[syn: language, speech]
The Collaborative International Dictionary of English v.0.48:
Speech \Speech\, n. [OE. speche, AS. sp?c, spr?, fr. specan,
sprecan, to speak; akin to D. spraak speech, OHG. spr[=a]hha,
G. sprache, Sw. spr?k, Dan. sprog. See Speak.]
1. The faculty of uttering articulate sounds or words; the
faculty of expressing thoughts by words or articulate
sounds; the power of speaking.
There is none comparable to the variety of
instructive expressions by speech, wherewith man
alone is endowed for the communication of his
2. he act of speaking; that which is spoken; words, as
expressing ideas; language; conversation.
Note: Speech is voice modulated by the throat, tongue, lips,
etc., the modulation being accomplished by changing the
form of the cavity of the mouth and nose through the
action of muscles which move their walls.
O goode God! how gentle and how kind
Ye seemed by your speech and your visage
The day that maked was our marriage. --Chaucer.
The acts of God . . . to human ears
Can nort without process of speech be told.
3. A particular language, as distinct from others; a tongue;
People of a strange speech and of an hard language.
4. Talk; mention; common saying.
The duke . . . did of me demand
What was the speech among the Londoners
Concerning the French journey. --Shak.
5. formal discourse in public; oration; harangue.
The constant design of these orators, in all their
speeches, was to drive some one particular point.
6. ny declaration of thoughts.
I. with leave of speech implored, . . . replied.
Syn: Syn. Harangue; language; address; oration. See
Harangue, and Language.
The Collaborative International Dictionary of English v.0.48:
Speech \Speech\, v. i. & t.
To make a speech; to harangue. [R.]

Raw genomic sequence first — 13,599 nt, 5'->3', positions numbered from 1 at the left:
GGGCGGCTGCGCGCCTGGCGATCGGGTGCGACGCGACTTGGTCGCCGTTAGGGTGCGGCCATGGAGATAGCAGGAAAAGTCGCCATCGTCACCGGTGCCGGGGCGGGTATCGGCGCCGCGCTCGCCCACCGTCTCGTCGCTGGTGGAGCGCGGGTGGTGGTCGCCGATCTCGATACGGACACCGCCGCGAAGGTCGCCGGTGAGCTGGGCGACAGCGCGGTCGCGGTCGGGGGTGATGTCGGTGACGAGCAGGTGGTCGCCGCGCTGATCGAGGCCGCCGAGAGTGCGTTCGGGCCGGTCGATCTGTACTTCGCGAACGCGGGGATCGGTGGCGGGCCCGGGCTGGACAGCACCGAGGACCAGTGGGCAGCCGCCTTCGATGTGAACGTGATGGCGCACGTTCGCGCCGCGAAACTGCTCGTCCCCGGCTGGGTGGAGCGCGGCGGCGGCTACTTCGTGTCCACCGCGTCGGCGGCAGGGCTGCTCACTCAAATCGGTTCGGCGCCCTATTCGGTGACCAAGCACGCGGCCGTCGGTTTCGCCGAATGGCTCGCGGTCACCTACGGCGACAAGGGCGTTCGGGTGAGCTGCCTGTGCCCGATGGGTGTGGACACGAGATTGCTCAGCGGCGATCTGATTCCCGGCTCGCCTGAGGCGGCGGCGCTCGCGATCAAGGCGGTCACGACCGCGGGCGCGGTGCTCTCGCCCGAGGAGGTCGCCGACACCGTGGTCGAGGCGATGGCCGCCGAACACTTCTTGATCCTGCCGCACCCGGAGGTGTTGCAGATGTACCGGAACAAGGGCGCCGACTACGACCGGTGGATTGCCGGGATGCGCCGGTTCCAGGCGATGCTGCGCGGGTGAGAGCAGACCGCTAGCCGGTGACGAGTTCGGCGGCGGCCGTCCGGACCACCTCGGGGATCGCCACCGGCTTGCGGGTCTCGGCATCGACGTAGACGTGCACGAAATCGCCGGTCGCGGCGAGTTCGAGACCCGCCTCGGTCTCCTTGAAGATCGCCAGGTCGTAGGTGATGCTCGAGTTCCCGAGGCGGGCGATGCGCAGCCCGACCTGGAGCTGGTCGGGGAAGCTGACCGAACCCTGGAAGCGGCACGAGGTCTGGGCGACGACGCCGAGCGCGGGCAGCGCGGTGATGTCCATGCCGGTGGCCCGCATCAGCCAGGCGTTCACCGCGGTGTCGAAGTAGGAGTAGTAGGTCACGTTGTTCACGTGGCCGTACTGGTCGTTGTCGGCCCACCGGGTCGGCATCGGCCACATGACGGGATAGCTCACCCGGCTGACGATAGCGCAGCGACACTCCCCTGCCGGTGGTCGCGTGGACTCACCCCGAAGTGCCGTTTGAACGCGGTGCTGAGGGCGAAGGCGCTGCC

WordNet (r) 3.0 (2006):
n 1: the act of delivering a formal spoken communication to an
audience; "he listened to an address on minor Roman poets"
[syn: address, speech]
2: (language) communication by word of mouth; "his speech was
garbled"; "he uttered harsh language"; "he recorded the
spoken language of the streets" [syn: speech, speech
communication, spoken communication, spoken language,
language, voice communication, oral communication]
3: something spoken; "he could hear them uttering merry
4: the exchange of spoken words; "they were perfectly
comfortable together without speech"
5: your characteristic style or manner of expressing yourself
orally; "his manner of speaking was quite abrupt"; "her
speech was barren of southernisms"; "I detected a slight
accent in his speech" [syn: manner of speaking, speech,
6: a lengthy rebuke; "a good lecture was my father's idea of
discipline"; "the teacher gave him a talking to" [syn:
lecture, speech, talking to]
7: words making up the dialogue of a play; "the actor forgot his
speech" [syn: actor's line, speech, words]
8: the mental faculty or power of vocal communication; "language
sets homo sapiens apart from all other animals" [syn:
Moby Thesaurus II by Grady Ward, 1.0:
229 Moby Thesaurus words for "speech":
ESP, address, after-dinner speech, alliteration, allocution,
allusion, anacoluthon, anadiplosis, analogy, anaphora, anastrophe,